OCKLAWAHA — We start at the boathouse, a long wooden box perched on the north shore of Lake Weir. Ma Barker sat on this dock 77 years ago, writing letters to her son, describing an enormous alligator named Old Joe.
Not long after, federal agents hid out in this boathouse, with machine guns at the ready.
This is where the bloody Barker gang met its end in the FBI's longest shootout. Now this bullet-pocked slice of history can be yours.
• • •
The home was — and still is — "in the middle of nowhere," says Mark Arnold, the Sotheby's agent who is selling the historic home. "Just a cluster of lake houses for wealthy families.
"No one here knew her. She was just a nice old lady who was looking for somewhere to spend the winter with her sons. And she seemed to have a lot of cash."
From the boathouse, we cross a sandy beach and follow a walkway into a grove of live oaks. Bullets still scar the thick trunks. Some say Mason jars full of money are buried around the roots.
"All the kids who came out here grew up digging for treasure," Arnold says. "Nobody ever found anything. But there are so many great stories."
The house, a wooden two-story with a wide screened porch, is mostly unchanged since Ma Barker rented it under an alias in November 1934. The shattered windows have been repaired; plaster masks hundreds of bullet holes. Inside, the beds, the refrigerator, even the blue china tea cups are the same ones the gangsters used the day they died.
"We moved things around a little, to match the FBI photos," Arnold says, climbing onto the porch. "Everything is still here, just like it was then. It's like a time capsule."
For decades, the house has been a vacation home for the Bradford family of Miami,
In August, the 10 remaining Bradford relatives decided to sell the home — and the 10-acre lot on the water. They told
The bodies were almost an afterthought.
• • •
Ocklawaha is a rural corner of Marion County, eight miles north of the Villages, 25 minutes southeast of Ocala, two hours from Tampa. Most of the modest homes are scattered around the spring-fed lake.
Ma Barker's Hideaway sits on Highway 25. Across the road, a waterfront watering hole called Gator Joe's serves alligator tail and
The property Sotheby's is selling includes 4 empty acres across the road from the lake, and 6 that slope through the trees onto a wide beach.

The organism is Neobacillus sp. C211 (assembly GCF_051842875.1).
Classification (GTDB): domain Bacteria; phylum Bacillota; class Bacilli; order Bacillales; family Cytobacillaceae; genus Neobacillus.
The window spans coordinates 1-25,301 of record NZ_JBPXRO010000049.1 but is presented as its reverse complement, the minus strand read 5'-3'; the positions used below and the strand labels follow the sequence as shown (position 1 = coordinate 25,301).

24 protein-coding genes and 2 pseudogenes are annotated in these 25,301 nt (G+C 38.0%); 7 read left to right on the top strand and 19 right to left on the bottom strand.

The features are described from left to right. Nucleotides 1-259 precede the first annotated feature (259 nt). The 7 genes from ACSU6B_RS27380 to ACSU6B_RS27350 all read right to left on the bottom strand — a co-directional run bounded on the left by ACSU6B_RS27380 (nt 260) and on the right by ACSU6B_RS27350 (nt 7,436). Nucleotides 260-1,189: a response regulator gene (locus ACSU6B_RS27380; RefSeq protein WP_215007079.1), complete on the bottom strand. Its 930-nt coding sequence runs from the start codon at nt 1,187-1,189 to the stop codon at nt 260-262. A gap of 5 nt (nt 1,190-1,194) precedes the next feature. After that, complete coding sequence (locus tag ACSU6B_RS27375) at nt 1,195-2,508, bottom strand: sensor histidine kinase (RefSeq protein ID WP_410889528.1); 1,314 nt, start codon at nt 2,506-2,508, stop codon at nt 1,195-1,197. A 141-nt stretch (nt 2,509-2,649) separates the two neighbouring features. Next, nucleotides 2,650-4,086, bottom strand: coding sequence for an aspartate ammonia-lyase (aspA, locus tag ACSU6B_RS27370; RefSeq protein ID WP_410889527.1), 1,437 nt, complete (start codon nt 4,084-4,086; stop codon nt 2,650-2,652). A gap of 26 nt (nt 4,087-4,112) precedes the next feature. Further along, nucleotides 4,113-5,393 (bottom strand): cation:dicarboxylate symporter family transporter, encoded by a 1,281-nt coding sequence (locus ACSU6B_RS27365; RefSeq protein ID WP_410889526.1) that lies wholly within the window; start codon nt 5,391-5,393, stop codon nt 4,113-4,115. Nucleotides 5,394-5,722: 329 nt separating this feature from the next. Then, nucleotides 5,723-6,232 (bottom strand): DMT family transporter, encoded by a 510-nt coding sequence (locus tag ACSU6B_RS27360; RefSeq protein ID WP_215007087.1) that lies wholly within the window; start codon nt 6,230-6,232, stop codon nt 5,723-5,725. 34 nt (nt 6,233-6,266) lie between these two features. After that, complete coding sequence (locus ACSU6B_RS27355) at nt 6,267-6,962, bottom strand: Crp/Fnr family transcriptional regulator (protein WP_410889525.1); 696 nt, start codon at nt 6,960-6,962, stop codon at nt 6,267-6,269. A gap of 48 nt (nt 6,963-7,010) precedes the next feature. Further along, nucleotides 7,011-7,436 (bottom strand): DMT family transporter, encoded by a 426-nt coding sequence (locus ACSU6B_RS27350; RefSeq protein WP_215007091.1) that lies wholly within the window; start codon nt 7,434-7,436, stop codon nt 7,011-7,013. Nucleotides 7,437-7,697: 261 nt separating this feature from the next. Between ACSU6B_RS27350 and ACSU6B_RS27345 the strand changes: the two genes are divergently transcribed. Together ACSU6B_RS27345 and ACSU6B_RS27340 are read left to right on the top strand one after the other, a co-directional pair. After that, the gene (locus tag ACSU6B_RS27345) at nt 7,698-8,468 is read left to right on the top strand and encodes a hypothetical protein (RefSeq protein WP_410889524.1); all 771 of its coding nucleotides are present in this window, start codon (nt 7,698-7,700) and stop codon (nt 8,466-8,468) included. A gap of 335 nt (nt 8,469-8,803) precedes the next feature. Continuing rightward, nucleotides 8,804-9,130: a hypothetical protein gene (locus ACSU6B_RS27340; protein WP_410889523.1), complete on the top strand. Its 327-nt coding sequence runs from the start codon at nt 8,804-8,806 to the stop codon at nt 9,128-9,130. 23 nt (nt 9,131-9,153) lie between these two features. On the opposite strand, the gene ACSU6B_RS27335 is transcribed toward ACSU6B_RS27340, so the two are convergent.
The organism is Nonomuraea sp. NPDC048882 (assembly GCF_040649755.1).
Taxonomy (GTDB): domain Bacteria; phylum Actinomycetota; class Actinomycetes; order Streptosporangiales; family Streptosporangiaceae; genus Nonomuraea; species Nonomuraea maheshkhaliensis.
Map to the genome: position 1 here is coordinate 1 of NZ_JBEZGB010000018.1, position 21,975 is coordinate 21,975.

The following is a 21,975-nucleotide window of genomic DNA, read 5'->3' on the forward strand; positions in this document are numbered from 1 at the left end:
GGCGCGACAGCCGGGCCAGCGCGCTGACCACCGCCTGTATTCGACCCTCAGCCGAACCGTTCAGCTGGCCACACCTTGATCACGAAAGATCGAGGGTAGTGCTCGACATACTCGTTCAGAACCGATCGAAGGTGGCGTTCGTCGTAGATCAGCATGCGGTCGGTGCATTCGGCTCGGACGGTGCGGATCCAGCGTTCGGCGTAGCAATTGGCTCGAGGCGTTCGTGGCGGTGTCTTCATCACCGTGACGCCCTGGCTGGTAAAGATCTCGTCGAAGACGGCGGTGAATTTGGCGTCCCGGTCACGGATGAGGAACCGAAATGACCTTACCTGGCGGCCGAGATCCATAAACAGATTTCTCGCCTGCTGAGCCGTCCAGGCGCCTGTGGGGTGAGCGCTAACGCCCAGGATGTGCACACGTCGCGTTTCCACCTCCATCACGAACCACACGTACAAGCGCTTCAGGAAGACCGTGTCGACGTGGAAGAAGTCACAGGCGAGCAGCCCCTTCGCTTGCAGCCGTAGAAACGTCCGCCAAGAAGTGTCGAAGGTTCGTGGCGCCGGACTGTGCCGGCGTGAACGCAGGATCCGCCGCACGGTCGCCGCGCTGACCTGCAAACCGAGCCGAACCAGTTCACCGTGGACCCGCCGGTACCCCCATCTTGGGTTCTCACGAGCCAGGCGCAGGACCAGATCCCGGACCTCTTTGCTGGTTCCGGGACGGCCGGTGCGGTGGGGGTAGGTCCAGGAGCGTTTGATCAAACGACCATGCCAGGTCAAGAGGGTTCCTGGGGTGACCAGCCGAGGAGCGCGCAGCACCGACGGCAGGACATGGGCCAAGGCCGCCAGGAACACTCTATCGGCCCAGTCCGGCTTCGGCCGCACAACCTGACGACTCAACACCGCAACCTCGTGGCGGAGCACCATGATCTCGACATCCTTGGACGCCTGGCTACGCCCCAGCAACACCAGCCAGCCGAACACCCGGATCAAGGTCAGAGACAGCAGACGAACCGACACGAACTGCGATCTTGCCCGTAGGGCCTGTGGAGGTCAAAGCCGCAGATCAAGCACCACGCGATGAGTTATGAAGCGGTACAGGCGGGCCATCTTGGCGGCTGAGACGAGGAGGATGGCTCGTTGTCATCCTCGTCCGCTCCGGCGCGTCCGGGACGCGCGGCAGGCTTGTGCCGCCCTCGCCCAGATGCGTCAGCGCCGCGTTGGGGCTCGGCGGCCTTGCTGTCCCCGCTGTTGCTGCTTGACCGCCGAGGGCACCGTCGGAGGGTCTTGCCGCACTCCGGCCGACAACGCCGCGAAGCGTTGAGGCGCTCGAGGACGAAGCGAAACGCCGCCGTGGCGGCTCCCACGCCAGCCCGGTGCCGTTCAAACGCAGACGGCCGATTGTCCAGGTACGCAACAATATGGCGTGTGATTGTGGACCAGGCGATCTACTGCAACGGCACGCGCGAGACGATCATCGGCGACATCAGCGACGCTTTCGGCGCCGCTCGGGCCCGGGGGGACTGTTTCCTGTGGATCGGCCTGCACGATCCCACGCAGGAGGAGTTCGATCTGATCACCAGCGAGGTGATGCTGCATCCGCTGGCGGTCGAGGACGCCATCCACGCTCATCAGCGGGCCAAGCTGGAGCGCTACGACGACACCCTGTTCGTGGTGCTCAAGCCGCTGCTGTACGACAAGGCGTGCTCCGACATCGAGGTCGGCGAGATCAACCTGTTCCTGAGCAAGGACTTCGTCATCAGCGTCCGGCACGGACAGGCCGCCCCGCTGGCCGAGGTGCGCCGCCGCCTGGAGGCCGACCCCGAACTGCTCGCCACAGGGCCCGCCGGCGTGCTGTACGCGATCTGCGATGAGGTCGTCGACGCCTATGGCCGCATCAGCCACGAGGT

The historic home, built in 1930, has four bedrooms and two baths: 2,016 square feet. A three-bedroom, two-bath brick house, built next door in 1974, also is included, along with a two-car garage.
Sotheby's is accepting bids through Oct. 26 — and wants at least $1 million. That's roughly comparable to the sale prices of nearby homes. "The land alone is worth $700,000," says Arnold. "Add that to the value of the two existing homes and we come close to that million already. We haven't even factored in the value of all the memorabilia inside, or what that historic event adds."
The association with Ma Barker — and the FBI shootout — has "attracted a lot of attention around the world," Arnold says. "People are so interested in the lore of gangsters."
• • •
Arizona Donnie Clark was born in Missouri in 1873. She married a farmhand named George Barker and they had four sons: Herman, Lloyd, Arthur and Fred. Baby "Freddie" was her favorite, the one who was with her in the end.
Ma Barker raised her boys with her husband, but he left soon after they became men. For the next 20 years, the boys who grew up poor and aimed to be rich robbed and murdered across the Midwest.
The Barker brothers' crime wave started in 1910, when Herman robbed a bank in Webb City, Mo. Blood began flowing in 1921 when Arthur murdered a night watchman, then Herman helped gun down a police captain. That same year, Freddie robbed his first bank.
Gangsters terrorized the country through the '20s and '30s. Headline writers nicknamed them, to make them sound more glamorous: Baby Face Nelson, Pretty Boy Floyd, Bonnie and Clyde. No one knows if Ma Barker ran the gang that is said to have stolen $2 million and killed at least 10 people — or if she just fed her boys, kept house for them and mothered them between murders.